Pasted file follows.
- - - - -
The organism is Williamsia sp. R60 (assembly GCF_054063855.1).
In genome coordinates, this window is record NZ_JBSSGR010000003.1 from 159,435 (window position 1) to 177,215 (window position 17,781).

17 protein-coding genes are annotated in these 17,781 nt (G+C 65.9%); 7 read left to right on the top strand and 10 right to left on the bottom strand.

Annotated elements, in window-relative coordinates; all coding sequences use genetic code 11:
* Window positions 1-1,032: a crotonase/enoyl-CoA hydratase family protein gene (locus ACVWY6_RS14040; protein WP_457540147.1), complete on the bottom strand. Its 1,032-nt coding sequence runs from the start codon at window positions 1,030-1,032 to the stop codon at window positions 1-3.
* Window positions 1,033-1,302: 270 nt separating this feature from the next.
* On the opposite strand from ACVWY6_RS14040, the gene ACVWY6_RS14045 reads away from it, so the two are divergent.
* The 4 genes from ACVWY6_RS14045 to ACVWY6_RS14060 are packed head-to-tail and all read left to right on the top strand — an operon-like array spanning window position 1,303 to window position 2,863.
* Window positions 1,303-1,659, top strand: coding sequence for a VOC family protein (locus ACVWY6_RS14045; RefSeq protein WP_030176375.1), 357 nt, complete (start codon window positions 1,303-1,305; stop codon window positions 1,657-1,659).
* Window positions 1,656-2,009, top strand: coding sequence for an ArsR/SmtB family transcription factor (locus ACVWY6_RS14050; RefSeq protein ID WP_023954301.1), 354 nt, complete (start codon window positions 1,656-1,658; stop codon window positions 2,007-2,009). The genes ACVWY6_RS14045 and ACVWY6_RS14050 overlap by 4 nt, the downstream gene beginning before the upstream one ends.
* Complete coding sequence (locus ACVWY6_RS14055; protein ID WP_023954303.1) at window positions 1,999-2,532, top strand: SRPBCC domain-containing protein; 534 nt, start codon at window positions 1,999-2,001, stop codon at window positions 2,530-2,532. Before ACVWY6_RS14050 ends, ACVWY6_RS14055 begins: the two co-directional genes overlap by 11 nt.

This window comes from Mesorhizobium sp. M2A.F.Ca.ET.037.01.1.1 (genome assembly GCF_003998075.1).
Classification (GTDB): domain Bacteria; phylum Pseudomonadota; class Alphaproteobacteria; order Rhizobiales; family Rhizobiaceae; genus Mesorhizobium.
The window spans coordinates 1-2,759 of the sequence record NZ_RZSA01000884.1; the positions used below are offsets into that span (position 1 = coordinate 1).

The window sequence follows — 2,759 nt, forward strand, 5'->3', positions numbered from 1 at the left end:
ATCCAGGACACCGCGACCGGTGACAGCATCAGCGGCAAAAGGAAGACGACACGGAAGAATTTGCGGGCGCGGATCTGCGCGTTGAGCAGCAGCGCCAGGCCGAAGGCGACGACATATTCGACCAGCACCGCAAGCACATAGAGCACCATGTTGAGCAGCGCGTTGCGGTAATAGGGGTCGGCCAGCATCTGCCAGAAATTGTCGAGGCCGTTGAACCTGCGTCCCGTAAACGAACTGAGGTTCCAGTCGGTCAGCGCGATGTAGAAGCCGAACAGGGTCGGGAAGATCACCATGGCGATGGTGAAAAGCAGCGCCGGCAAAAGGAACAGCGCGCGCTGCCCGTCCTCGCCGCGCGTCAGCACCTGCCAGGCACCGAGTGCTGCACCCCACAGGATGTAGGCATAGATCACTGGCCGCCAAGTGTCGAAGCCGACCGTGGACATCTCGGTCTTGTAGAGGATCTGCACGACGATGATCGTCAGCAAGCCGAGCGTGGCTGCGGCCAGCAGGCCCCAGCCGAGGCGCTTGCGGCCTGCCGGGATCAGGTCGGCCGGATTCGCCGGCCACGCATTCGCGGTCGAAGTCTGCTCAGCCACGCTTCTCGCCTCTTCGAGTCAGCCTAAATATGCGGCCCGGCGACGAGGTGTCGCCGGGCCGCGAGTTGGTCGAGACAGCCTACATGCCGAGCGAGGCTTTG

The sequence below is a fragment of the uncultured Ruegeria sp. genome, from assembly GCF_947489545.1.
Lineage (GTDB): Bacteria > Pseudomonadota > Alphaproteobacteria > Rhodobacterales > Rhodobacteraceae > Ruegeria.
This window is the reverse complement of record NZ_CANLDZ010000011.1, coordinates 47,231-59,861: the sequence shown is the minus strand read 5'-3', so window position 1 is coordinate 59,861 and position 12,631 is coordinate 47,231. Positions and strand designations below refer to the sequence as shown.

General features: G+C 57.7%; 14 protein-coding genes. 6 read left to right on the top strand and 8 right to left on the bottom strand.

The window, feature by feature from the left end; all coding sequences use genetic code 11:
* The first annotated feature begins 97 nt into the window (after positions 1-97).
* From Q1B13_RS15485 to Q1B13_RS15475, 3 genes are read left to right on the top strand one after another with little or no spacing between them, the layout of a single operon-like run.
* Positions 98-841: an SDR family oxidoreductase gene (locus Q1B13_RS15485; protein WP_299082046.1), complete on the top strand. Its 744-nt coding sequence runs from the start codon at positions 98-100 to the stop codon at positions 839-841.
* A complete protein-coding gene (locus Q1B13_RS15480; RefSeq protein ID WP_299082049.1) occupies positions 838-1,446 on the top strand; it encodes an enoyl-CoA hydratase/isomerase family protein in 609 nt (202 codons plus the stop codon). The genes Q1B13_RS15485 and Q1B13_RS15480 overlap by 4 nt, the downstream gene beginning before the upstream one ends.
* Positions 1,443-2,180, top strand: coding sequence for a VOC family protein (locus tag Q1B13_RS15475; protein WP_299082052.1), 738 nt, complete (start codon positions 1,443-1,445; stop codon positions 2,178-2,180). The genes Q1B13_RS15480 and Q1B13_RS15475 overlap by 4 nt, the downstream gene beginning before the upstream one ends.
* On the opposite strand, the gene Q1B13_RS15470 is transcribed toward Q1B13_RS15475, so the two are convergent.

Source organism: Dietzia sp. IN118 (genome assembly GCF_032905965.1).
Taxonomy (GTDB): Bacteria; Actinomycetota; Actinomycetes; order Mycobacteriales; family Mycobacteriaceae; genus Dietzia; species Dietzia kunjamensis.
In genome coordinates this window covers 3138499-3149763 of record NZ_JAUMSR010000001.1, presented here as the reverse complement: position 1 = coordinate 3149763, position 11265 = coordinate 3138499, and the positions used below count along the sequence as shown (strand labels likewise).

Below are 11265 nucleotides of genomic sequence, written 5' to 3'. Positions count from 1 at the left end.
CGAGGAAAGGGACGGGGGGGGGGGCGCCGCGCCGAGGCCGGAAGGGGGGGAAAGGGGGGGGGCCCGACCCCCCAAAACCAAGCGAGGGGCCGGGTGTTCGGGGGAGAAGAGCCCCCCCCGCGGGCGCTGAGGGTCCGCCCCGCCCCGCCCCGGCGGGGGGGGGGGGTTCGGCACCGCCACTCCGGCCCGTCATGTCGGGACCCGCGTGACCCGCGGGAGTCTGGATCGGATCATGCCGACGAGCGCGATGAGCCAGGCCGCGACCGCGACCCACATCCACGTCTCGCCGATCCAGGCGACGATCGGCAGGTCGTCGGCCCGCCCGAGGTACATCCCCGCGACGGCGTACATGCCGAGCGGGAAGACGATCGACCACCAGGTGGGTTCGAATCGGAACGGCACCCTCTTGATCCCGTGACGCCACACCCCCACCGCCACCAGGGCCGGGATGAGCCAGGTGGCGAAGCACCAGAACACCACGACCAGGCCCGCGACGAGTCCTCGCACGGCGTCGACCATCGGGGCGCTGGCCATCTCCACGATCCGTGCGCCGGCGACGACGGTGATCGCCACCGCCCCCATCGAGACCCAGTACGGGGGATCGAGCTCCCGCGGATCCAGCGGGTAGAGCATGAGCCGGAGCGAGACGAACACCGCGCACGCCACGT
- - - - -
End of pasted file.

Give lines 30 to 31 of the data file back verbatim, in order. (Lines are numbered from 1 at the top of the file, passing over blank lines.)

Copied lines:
In genome coordinates this window covers 3138499-3149763 of record NZ_JAUMSR010000001.1, presented here as the reverse complement: position 1 = coordinate 3149763, position 11265 = coordinate 3138499, and the positions used below count along the sequence as shown (strand labels likewise).

Below are 11265 nucleotides of genomic sequence, written 5' to 3'. Positions count from 1 at the left end.